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About THarrison351

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    Tim Harrison

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  1. I picked up this pair of Datsun 240Z tribute race cars from Greenlight over the last two days at the local Hobby Lobby. Had to use that 40% discount. $29.99 retail price, Sheesh. Even at $19.34 after taxes it's about $10 too much considering the quality and content. I guess I don't have to buy them, but they do look pretty good. The BRE tribute has a "roll cage" and stock seats instead of a racing drivers seat. There was never a Gulf racing livery 240z, but it lucks pretty cool. No cage in this one and the same interior otherwise. there are no engines and the hood pins are silver circles. The chassis plate is plastic with minimal detail. I did polish both of them because the tampo printing was dull. I plan to Snake-Fu" both of them and detail that later.
  2. That's pretty freakin' cool!
  3. This is Danbury Mint's 1950 Mercury Custom. This Kustom Kemp is Kool! It's also quite heavy! I really like the plum and lavender color combination with the white Carson top. If you go searching for these for sale be very wary of the Carson tops. The textured paint used on them is prone to failure. They become all sticky. This one is in good shape but I looked at a bunch for sale that were ruined and from what I have read there may be no way to strip the material off and refinish it. The only thing this one needed was a good polishing and the window glued back in the top. The Fuzzy Dice came in a little bag and some of the fuzz is shedding. I had a hard time getting it's string over the mirror because the visor was butt up against it. There is another variation I've noticed, a 1951 black primer and cream version with a Pontiac grill and flipper hubcaps. The engine is modified as well. Enjoy the photos! Big purple fuzzy dice! Snake eyes! All polished up and ready to cruise the strip! Next up Danbury Mint's 1936 Ford Hot Rod
  4. So have I Randy. I got real lucky on this one. They usually go for more in this condition with a box, accessories and papers. Right time right place I guess. I paid $41 plus shipping and nothing was really really broken other than that exhaust tip which I missed. Well actually I don't see it in the supplied pictures. I'm happy, hopefully I'll eventually find the Dillinger and Bonnie and Clyde cars in a condition and price I can live with.
  5. Umm yeah paint is not the word I'd use, wrecked is more like it. No skills or patience trying to paint red plastic with jade green. Don't remember the model, but I do remember it was eventually fixed with firecrackers or model glue and matches.
  6. The original T-Bolt. Awe you beet me to it!
  7. From Franklin Mint and better known as Al Capone's 1930 Armored Cadillac Imperial V-16 Sedan. This big Cadillac is sharp and well detailed. It was very dirty but almost completely undamaged and with all accessories. I didn't think it had any damage until I started to clean and polish and discovered the right horn and headlamp bucket was unattached. Fortunately the horn was captured by its mount bar and the lamp had a second attachment point or they might have been lost. I also discovered the right exhaust tip is missing. I'll have to look through my parts and see if I have anything close. There were a lot of nooks and crannies which made this difficult to clean. I find it pretty cool they include a Thompson .45 submachine gun, a replica of Al Capone's white Fedora hat and a leather briefcase. The car has unique details like gun portals in the rear door windows, a hinged working trunk rack and the doors are piano hinged. Here are the pictures. You might be able to see in the picture the right horn is askew. Trunk rack unfolded, too bad they didn't include a trunk in this version. I think there's another version with one. All cleaned up and ready for action! Tomorrow Danbury Mint's 1950 Mercury Custom.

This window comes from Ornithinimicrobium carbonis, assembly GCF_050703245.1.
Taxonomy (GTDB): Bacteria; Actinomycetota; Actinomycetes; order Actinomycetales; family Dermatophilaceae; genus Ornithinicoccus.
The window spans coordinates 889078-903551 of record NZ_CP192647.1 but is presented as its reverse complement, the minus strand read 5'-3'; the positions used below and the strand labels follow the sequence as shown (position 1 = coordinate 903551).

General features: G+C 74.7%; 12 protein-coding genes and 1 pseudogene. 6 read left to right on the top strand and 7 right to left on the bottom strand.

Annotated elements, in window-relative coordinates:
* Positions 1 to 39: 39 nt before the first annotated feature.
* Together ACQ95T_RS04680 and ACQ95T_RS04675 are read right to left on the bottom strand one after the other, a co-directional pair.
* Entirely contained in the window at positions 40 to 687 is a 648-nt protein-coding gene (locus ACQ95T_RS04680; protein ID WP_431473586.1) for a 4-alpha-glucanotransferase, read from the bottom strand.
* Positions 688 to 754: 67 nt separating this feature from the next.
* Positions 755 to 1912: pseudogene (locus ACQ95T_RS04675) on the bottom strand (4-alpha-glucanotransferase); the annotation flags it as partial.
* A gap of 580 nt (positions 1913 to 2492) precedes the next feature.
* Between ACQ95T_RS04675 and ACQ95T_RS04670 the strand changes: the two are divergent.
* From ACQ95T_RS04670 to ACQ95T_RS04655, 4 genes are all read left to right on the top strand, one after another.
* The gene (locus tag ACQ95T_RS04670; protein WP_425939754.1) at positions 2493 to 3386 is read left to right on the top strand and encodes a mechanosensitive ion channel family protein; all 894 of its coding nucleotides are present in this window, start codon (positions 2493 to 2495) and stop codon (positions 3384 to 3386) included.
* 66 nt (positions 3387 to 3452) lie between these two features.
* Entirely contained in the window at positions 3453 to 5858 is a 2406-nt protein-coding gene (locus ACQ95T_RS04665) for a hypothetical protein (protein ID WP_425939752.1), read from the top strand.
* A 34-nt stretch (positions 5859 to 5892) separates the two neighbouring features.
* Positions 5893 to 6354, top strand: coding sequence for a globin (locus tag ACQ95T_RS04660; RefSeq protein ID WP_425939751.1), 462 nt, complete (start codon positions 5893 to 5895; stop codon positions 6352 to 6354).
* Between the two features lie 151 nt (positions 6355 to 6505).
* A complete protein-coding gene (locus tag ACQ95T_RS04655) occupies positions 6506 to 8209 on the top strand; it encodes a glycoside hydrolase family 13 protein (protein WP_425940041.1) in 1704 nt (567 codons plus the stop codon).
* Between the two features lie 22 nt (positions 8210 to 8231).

8. That. Front. Bumper. 5 MPH before they were invented.
  9. Made by Danbury Mint and based on the prototype 1948 Tucker 48 better known as the "Tin Goose" this is a beautiful diecast and really captures the current condition of the 1:1 car. The prototype originally had a ginormous 589 cubic inches (9.65 L) flat-6 cylinder with hemispherical combustion chambers, fuel injection, and overhead valves operated by oil pressure rather than a camshaft. This unique engine was designed to idle at 100 rpm and cruise at 250-1200 rpm through the use of direct-drive torque converters on each driving wheel instead of a transmission. The problem was it was never fully developed, loud and difficult to start, and oh yeah, no reverse. It's too bad DM didn't model it on the original version because Franklin mint has a passable version in multiple colors. Another difference is the prototype had conventional rear doors as opposed to the "production" model having suicide doors in the rear. This is an exceptionally well detailed model and it looks much nicer than the Franklin Mint version. I do have one of those too, but it's packed away. This one had a paint smear from the tampo print on the fender. I polished it off with Zymol cleaner wax. The only other things it needed were a good polish and the engine cover support put back together. Someone had over opened the cover and pulled the two halves apart. Here's the photos after the repair and polishing. I haven't been taking pictures of the chassis on previous cars, but I made an exception. Tomorrow I'm posting Al Capone's 1930 Armored Cadillac Imperial V-16 Sedan. This car was filthy and a pain to polish.
  10. What did you do for the exhaust? The flamed version exits through holes in the rear pan.
  11. Pretty Sharp! Great song and video too! Someone needs to build that drum kit from the video though, It's pretty dang outrageous!
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